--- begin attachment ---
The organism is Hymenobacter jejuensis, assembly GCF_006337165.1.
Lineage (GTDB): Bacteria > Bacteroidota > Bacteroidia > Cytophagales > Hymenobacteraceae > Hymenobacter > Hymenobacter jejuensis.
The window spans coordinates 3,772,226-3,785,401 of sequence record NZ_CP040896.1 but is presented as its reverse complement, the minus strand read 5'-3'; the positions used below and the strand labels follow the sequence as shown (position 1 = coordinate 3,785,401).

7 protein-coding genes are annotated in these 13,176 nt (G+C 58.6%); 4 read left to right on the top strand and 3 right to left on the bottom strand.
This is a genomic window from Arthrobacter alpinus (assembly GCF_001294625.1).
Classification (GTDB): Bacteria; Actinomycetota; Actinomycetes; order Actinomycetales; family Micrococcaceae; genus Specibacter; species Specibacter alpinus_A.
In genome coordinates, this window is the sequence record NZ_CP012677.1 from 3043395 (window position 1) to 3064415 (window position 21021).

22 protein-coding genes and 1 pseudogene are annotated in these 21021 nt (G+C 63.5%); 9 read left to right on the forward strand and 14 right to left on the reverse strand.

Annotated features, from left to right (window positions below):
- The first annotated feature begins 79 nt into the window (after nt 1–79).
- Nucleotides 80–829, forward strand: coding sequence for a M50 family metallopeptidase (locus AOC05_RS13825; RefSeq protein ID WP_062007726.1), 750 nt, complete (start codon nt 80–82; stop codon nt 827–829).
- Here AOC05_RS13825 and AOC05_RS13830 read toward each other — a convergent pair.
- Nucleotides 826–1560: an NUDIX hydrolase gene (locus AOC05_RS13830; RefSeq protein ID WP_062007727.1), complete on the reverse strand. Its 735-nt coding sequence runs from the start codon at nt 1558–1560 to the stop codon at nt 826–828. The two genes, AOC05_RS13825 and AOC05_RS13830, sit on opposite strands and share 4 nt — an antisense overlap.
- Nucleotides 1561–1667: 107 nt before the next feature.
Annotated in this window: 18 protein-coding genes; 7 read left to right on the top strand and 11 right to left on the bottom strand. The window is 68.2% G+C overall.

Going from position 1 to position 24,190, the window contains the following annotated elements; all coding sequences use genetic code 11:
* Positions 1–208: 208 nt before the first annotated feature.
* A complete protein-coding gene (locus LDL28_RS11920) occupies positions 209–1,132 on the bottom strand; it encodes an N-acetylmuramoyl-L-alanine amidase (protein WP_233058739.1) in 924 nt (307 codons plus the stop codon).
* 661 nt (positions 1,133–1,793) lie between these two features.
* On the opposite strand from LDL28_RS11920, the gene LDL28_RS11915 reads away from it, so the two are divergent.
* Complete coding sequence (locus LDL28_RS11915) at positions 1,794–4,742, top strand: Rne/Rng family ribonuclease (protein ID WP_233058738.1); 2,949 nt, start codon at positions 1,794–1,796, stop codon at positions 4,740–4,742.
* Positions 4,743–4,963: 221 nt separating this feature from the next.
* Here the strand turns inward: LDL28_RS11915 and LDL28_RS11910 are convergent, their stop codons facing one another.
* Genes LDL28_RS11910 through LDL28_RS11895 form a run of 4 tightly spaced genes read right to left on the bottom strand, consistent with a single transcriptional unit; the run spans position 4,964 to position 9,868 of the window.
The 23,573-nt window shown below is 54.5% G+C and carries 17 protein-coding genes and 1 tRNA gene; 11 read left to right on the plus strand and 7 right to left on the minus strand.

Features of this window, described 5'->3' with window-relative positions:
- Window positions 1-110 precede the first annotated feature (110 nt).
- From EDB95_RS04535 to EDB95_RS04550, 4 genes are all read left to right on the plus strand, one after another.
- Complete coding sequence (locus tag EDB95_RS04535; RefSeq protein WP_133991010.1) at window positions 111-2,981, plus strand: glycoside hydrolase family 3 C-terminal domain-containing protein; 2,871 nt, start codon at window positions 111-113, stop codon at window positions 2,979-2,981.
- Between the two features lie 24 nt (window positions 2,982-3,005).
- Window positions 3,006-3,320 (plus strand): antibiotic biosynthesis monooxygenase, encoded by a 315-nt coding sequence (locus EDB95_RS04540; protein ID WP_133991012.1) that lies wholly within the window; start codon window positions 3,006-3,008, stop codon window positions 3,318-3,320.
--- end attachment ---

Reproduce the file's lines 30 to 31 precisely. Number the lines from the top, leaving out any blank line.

- Between the two features lie 24 nt (window positions 2,982-3,005).
- Window positions 3,006-3,320 (plus strand): antibiotic biosynthesis monooxygenase, encoded by a 315-nt coding sequence (locus EDB95_RS04540; protein ID WP_133991012.1) that lies wholly within the window; start codon window positions 3,006-3,008, stop codon window positions 3,318-3,320.